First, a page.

400 is not operating at all on battery power

AMacAMac Posts: 69Member
While plugged into shore power, battery charge indicator on panel inside door shows 4 red lights, which I assume means it is fully charged. When we disconnect from shore power, we get no power to the tab from battery and no lights on indicator panel. Tab is sitting in driveway, not connected to vehicle. Thoughts? I have checked with battery switch both in online and offline position. I contacted my dealer this morning via text, but thought the wise ones here at the forum might provide a quicker response on this Sunday morning. By the way, we are not sure it was ever operable by battery, we have not camped in it yet.
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Comments

  • Michigan_MikeMichigan_Mike Posts: 2,170Administrator
    edited October 2017
    The battery is fused, have you checked the inline 30A fuse?  That'd be my guess that you have a blown fuse if you have no power and have checked the battery on/off switch.  You have fuses down in the electric converter too, but the battery fuse is probably blown at the battery.
    Mike Smith 
    Linden, Mi
    2015 T@B Max S
    Attached Image
  • AMacAMac Posts: 69Member
    edited October 2017
    @Michigan_Mike Yes inline fuse was blown. We are going to replace it, while not connected to shore power, and then see if we have a charge. If so, then dealer said then we can connect to shore power to get battey charged up. He said that fuse is typically blown when battery discharges, and then you put it on shore power and it tries to recharge quickly and blows fuse.  But my question is now this:   frig was off, lights were off, alde was off... would carbon monixide detector and dim Jensen light discharge that huge battery in a week? (at least now we know to take battery offline when parked in drive, no shore power)
  • rfuss928rfuss928 Posts: 312Member
    edited October 2017
    AMac said:
    ... would carbon monixide detector and dim Jensen light discharge that huge battery in a week?
    YES!

    There are probably additional parasites you have not yet discovered.
                      Bob & Rosalie Fuss - Spencerport NY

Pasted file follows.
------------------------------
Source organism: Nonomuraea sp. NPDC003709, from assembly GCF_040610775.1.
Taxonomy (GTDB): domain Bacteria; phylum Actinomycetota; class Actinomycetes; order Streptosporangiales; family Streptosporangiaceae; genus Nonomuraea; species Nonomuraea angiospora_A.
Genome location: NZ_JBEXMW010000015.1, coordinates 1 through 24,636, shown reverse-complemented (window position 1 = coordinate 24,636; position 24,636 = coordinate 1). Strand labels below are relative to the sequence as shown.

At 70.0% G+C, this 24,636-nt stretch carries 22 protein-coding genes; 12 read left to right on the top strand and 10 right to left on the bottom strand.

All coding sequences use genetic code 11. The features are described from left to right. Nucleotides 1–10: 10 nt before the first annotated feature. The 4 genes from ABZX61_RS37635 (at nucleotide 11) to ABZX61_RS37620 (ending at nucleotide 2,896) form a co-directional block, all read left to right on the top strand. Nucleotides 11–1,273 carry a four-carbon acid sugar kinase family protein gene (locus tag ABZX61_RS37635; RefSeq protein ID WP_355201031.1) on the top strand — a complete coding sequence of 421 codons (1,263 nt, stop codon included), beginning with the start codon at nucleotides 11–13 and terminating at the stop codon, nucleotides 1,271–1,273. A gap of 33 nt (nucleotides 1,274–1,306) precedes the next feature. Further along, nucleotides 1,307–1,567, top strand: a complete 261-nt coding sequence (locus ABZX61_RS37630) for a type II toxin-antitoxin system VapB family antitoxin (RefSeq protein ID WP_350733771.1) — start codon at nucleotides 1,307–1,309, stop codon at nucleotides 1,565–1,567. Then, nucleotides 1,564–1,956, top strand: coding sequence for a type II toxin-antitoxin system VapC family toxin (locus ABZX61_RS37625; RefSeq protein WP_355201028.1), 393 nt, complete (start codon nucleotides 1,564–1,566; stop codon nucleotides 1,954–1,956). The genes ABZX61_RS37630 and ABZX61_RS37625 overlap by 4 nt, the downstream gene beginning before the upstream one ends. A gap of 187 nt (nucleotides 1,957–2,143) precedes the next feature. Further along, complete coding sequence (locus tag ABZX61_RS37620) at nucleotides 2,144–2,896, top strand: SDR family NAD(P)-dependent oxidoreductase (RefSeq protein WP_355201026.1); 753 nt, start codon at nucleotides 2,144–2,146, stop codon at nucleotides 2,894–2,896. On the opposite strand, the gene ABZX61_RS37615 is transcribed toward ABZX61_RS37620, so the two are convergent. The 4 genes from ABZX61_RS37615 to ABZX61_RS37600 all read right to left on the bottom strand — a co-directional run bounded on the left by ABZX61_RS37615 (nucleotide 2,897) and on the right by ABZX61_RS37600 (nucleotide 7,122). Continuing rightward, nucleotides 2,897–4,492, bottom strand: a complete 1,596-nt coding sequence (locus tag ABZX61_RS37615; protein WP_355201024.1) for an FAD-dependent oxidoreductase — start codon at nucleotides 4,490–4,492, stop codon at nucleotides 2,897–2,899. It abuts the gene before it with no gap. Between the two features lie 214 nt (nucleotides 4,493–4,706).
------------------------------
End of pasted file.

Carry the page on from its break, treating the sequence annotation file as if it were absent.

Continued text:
---SUNT@B - 2009 CS ---
    -------334 nights out ----  63445 miles traveled-------
    States Visited Mapstatemap

  • AMacAMac Posts: 69Member
    Wow, so what is it reasonable to expect to be able to operate on battery power for a couple of nights of camping?
  • Tabaz Tabaz Posts: 1,320Member

    Your television set is also a source of parasitic draw.  I always unplug mine when not in use (T@B 320).  Check out "Fuses for Newbies" for more sources of draw.  BTW, someone needs to do a "Fuses for Newbie" post for the 400.

  • AMacAMac Posts: 69Member
    edited October 2017
    Ok, here's follow up so far: 1) found our notes from time we first brought tab home and we noted at the time that nothing came on in the trailer until we plugged into shore power, so thinking fuse was blown at/before time we took delivery (we assumed battery needed to be charged up, so hooked up to shore power). 2) We kept trailer on shore power for next few weeks, and battery monitor panel showed 4 red dots = "C", so assumed that meant battery was charged.  Now we understand from dealer that all that means is that the converter is working if we are on shore power.  3) After discussion this a.m. with dealer, we checked and then replaced the (blown) green 30 amp fuse in the pigtail near the battery accessible from the exterior access door with a new fuse, with shore power turned off. 4) We then checked battery monitor panel with shore power off - battery power showed 2 red dots = "G" (whatever that means. 5) We then turned on shore power, with battery switch set to 'on line' position.  Now waiting to see if/when battery gets charged.